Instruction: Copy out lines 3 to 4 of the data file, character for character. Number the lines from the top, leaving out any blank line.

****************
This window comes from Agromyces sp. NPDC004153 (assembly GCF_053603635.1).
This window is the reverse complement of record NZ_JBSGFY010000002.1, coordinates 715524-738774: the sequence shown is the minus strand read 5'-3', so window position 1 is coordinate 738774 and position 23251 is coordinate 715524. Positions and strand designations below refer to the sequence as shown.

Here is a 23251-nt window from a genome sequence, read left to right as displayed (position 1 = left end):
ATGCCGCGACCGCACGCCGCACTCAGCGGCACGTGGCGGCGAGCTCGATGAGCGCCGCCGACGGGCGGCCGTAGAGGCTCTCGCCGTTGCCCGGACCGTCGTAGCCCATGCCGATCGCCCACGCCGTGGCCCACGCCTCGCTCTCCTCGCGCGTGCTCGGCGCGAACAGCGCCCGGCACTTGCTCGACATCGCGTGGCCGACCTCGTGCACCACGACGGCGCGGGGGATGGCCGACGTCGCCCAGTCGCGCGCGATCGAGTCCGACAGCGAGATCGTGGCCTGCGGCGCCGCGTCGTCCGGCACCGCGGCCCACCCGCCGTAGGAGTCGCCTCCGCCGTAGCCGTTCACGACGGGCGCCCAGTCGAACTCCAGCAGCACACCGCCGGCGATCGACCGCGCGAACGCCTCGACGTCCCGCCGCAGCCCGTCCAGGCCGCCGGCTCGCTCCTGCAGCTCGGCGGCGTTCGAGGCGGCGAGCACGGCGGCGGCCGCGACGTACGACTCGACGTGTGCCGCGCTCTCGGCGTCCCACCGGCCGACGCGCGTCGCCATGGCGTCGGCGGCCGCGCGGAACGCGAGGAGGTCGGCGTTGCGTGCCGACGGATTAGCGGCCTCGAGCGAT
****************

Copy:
Here is a 23251-nt window from a genome sequence, read left to right as displayed (position 1 = left end):
ATGCCGCGACCGCACGCCGCACTCAGCGGCACGTGGCGGCGAGCTCGATGAGCGCCGCCGACGGGCGGCCGTAGAGGCTCTCGCCGTTGCCCGGACCGTCGTAGCCCATGCCGATCGCCCACGCCGTGGCCCACGCCTCGCTCTCCTCGCGCGTGCTCGGCGCGAACAGCGCCCGGCACTTGCTCGACATCGCGTGGCCGACCTCGTGCACCACGACGGCGCGGGGGATGGCCGACGTCGCCCAGTCGCGCGCGATCGAGTCCGACAGCGAGATCGTGGCCTGCGGCGCCGCGTCGTCCGGCACCGCGGCCCACCCGCCGTAGGAGTCGCCTCCGCCGTAGCCGTTCACGACGGGCGCCCAGTCGAACTCCAGCAGCACACCGCCGGCGATCGACCGCGCGAACGCCTCGACGTCCCGCCGCAGCCCGTCCAGGCCGCCGGCTCGCTCCTGCAGCTCGGCGGCGTTCGAGGCGGCGAGCACGGCGGCGGCCGCGACGTACGACTCGACGTGTGCCGCGCTCTCGGCGTCCCACCGGCCGACGCGCGTCGCCATGGCGTCGGCGGCCGCGCGGAACGCGAGGAGGTCGGCGTTGCGTGCCGACGGATTAGCGGCCTCGAGCGAT